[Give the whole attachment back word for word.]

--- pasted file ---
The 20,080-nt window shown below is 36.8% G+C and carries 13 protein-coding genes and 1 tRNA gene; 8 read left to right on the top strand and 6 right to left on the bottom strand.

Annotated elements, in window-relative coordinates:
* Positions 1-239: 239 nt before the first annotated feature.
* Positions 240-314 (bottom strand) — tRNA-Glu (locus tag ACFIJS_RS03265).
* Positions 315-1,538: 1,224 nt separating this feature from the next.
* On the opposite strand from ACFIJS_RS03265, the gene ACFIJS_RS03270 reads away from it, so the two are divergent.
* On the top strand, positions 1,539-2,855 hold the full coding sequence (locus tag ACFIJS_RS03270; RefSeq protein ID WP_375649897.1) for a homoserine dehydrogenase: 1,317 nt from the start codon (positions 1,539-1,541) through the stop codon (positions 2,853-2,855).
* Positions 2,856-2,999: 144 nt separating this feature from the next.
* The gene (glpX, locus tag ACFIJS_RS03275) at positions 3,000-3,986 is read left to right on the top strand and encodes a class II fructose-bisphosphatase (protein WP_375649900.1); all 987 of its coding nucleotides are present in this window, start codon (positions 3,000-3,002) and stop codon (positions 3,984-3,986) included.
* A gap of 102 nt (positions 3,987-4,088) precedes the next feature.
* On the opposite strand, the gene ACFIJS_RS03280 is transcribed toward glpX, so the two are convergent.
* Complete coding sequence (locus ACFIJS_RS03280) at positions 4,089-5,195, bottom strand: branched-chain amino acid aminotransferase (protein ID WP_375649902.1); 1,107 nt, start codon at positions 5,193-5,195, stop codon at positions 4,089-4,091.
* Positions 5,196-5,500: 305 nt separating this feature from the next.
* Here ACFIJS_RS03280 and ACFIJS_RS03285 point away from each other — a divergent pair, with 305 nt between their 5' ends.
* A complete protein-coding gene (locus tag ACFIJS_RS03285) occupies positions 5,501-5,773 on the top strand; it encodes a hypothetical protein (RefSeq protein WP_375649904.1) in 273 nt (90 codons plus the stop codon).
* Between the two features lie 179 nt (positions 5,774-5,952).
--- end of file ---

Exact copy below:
The 20,080-nt window shown below is 36.8% G+C and carries 13 protein-coding genes and 1 tRNA gene; 8 read left to right on the top strand and 6 right to left on the bottom strand.

Annotated elements, in window-relative coordinates:
* Positions 1-239: 239 nt before the first annotated feature.
* Positions 240-314 (bottom strand) — tRNA-Glu (locus tag ACFIJS_RS03265).
* Positions 315-1,538: 1,224 nt separating this feature from the next.
* On the opposite strand from ACFIJS_RS03265, the gene ACFIJS_RS03270 reads away from it, so the two are divergent.
* On the top strand, positions 1,539-2,855 hold the full coding sequence (locus tag ACFIJS_RS03270; RefSeq protein ID WP_375649897.1) for a homoserine dehydrogenase: 1,317 nt from the start codon (positions 1,539-1,541) through the stop codon (positions 2,853-2,855).
* Positions 2,856-2,999: 144 nt separating this feature from the next.
* The gene (glpX, locus tag ACFIJS_RS03275) at positions 3,000-3,986 is read left to right on the top strand and encodes a class II fructose-bisphosphatase (protein WP_375649900.1); all 987 of its coding nucleotides are present in this window, start codon (positions 3,000-3,002) and stop codon (positions 3,984-3,986) included.
* A gap of 102 nt (positions 3,987-4,088) precedes the next feature.
* On the opposite strand, the gene ACFIJS_RS03280 is transcribed toward glpX, so the two are convergent.
* Complete coding sequence (locus ACFIJS_RS03280) at positions 4,089-5,195, bottom strand: branched-chain amino acid aminotransferase (protein ID WP_375649902.1); 1,107 nt, start codon at positions 5,193-5,195, stop codon at positions 4,089-4,091.
* Positions 5,196-5,500: 305 nt separating this feature from the next.
* Here ACFIJS_RS03280 and ACFIJS_RS03285 point away from each other — a divergent pair, with 305 nt between their 5' ends.
* A complete protein-coding gene (locus tag ACFIJS_RS03285) occupies positions 5,501-5,773 on the top strand; it encodes a hypothetical protein (RefSeq protein WP_375649904.1) in 273 nt (90 codons plus the stop codon).
* Between the two features lie 179 nt (positions 5,774-5,952).